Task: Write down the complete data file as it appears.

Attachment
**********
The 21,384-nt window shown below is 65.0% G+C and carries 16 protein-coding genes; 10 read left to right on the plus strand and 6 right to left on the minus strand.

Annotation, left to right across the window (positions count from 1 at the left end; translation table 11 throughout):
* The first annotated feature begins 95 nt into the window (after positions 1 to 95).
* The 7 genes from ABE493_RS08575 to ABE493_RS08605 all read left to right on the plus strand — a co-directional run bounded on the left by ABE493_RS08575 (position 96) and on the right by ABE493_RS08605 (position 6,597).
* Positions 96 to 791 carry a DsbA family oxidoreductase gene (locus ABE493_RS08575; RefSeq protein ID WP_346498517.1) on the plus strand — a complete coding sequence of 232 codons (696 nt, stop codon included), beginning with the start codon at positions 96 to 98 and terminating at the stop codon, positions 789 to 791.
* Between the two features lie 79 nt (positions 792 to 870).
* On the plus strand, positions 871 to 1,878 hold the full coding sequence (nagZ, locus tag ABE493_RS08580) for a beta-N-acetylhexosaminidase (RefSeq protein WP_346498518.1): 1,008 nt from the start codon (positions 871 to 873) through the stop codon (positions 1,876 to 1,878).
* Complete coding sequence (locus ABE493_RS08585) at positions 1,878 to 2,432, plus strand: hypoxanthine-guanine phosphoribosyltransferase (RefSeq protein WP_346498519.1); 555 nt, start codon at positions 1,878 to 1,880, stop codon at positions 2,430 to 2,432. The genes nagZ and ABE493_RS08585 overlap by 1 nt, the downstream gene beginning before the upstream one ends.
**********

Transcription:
The 21,384-nt window shown below is 65.0% G+C and carries 16 protein-coding genes; 10 read left to right on the plus strand and 6 right to left on the minus strand.

Annotation, left to right across the window (positions count from 1 at the left end; translation table 11 throughout):
* The first annotated feature begins 95 nt into the window (after positions 1 to 95).
* The 7 genes from ABE493_RS08575 to ABE493_RS08605 all read left to right on the plus strand — a co-directional run bounded on the left by ABE493_RS08575 (position 96) and on the right by ABE493_RS08605 (position 6,597).
* Positions 96 to 791 carry a DsbA family oxidoreductase gene (locus ABE493_RS08575; RefSeq protein ID WP_346498517.1) on the plus strand — a complete coding sequence of 232 codons (696 nt, stop codon included), beginning with the start codon at positions 96 to 98 and terminating at the stop codon, positions 789 to 791.
* Between the two features lie 79 nt (positions 792 to 870).
* On the plus strand, positions 871 to 1,878 hold the full coding sequence (nagZ, locus tag ABE493_RS08580) for a beta-N-acetylhexosaminidase (RefSeq protein WP_346498518.1): 1,008 nt from the start codon (positions 871 to 873) through the stop codon (positions 1,876 to 1,878).
* Complete coding sequence (locus ABE493_RS08585) at positions 1,878 to 2,432, plus strand: hypoxanthine-guanine phosphoribosyltransferase (RefSeq protein WP_346498519.1); 555 nt, start codon at positions 1,878 to 1,880, stop codon at positions 2,430 to 2,432. The genes nagZ and ABE493_RS08585 overlap by 1 nt, the downstream gene beginning before the upstream one ends.